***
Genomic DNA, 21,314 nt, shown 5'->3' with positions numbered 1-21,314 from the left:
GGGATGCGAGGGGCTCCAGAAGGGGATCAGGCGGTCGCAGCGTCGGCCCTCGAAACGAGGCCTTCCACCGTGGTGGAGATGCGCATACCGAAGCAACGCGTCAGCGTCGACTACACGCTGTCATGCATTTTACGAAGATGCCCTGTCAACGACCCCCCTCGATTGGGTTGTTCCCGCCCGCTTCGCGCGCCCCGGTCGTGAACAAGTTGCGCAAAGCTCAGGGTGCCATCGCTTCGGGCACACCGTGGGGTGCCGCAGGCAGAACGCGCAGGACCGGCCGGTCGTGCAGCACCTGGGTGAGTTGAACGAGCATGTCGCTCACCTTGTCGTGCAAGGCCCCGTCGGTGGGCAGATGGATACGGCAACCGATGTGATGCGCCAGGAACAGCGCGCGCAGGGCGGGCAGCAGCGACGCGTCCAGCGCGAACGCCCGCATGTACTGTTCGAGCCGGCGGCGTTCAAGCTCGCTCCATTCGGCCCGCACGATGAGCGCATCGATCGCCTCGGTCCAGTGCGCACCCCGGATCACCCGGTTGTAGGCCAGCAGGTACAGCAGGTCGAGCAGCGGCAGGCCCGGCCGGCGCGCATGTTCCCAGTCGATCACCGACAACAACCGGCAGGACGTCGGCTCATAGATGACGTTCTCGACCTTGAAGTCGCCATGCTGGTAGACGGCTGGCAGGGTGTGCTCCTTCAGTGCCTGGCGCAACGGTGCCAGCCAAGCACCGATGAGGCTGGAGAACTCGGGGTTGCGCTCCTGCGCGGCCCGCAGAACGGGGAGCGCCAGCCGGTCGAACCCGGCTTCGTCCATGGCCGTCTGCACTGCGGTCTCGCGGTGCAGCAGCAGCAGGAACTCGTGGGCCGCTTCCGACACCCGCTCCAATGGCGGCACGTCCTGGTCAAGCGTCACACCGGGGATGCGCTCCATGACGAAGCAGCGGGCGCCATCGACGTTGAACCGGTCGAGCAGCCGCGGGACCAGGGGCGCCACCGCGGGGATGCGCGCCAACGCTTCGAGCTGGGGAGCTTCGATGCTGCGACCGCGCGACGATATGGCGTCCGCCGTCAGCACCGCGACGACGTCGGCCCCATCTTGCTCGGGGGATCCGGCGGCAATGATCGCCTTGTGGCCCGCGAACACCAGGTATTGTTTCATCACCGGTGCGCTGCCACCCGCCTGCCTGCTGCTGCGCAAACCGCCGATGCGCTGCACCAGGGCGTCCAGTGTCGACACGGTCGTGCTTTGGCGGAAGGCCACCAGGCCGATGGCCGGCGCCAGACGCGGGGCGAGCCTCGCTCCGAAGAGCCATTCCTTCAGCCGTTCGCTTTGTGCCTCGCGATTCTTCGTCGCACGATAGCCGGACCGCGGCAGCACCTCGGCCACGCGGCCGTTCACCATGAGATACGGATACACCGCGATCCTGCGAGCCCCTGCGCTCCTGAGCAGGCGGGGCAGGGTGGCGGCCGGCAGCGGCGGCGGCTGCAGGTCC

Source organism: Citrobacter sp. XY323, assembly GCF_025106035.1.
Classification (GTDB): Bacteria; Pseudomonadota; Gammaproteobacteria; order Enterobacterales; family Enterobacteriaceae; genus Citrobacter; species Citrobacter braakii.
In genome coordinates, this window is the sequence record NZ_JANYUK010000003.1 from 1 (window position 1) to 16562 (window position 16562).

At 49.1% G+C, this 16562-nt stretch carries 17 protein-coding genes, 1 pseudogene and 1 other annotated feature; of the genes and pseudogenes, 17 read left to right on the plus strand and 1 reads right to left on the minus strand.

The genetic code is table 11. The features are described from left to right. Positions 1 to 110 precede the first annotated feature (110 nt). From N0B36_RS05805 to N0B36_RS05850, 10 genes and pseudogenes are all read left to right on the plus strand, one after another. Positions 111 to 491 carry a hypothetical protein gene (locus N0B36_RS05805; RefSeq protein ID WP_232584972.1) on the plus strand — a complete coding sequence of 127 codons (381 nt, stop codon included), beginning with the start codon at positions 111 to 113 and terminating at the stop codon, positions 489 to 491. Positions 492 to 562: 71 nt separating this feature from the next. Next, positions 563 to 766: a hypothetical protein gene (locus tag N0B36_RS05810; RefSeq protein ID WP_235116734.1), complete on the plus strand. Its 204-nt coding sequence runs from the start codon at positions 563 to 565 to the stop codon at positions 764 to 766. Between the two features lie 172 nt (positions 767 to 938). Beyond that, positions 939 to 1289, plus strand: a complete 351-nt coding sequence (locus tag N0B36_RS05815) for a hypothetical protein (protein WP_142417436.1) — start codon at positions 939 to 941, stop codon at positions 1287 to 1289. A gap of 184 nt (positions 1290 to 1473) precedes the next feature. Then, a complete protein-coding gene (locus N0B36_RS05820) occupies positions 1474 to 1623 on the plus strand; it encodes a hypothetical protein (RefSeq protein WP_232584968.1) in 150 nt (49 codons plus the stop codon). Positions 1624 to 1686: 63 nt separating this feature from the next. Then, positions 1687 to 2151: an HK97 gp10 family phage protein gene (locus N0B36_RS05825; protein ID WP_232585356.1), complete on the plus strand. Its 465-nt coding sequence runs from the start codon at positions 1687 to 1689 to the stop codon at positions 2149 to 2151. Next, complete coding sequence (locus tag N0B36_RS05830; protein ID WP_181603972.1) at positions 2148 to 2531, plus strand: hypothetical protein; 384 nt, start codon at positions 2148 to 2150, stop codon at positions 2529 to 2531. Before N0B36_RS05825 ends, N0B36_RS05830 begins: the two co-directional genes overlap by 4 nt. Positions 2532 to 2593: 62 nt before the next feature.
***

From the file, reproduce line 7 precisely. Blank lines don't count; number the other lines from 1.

The genetic code is table 11. The features are described from left to right. Positions 1 to 110 precede the first annotated feature (110 nt). From N0B36_RS05805 to N0B36_RS05850, 10 genes and pseudogenes are all read left to right on the plus strand, one after another. Positions 111 to 491 carry a hypothetical protein gene (locus N0B36_RS05805; RefSeq protein ID WP_232584972.1) on the plus strand — a complete coding sequence of 127 codons (381 nt, stop codon included), beginning with the start codon at positions 111 to 113 and terminating at the stop codon, positions 489 to 491. Positions 492 to 562: 71 nt separating this feature from the next. Next, positions 563 to 766: a hypothetical protein gene (locus tag N0B36_RS05810; RefSeq protein ID WP_235116734.1), complete on the plus strand. Its 204-nt coding sequence runs from the start codon at positions 563 to 565 to the stop codon at positions 764 to 766. Between the two features lie 172 nt (positions 767 to 938). Beyond that, positions 939 to 1289, plus strand: a complete 351-nt coding sequence (locus tag N0B36_RS05815) for a hypothetical protein (protein WP_142417436.1) — start codon at positions 939 to 941, stop codon at positions 1287 to 1289. A gap of 184 nt (positions 1290 to 1473) precedes the next feature. Then, a complete protein-coding gene (locus N0B36_RS05820) occupies positions 1474 to 1623 on the plus strand; it encodes a hypothetical protein (RefSeq protein WP_232584968.1) in 150 nt (49 codons plus the stop codon). Positions 1624 to 1686: 63 nt separating this feature from the next. Then, positions 1687 to 2151: an HK97 gp10 family phage protein gene (locus N0B36_RS05825; protein ID WP_232585356.1), complete on the plus strand. Its 465-nt coding sequence runs from the start codon at positions 1687 to 1689 to the stop codon at positions 2149 to 2151. Next, complete coding sequence (locus tag N0B36_RS05830; protein ID WP_181603972.1) at positions 2148 to 2531, plus strand: hypothetical protein; 384 nt, start codon at positions 2148 to 2150, stop codon at positions 2529 to 2531. Before N0B36_RS05825 ends, N0B36_RS05830 begins: the two co-directional genes overlap by 4 nt. Positions 2532 to 2593: 62 nt before the next feature.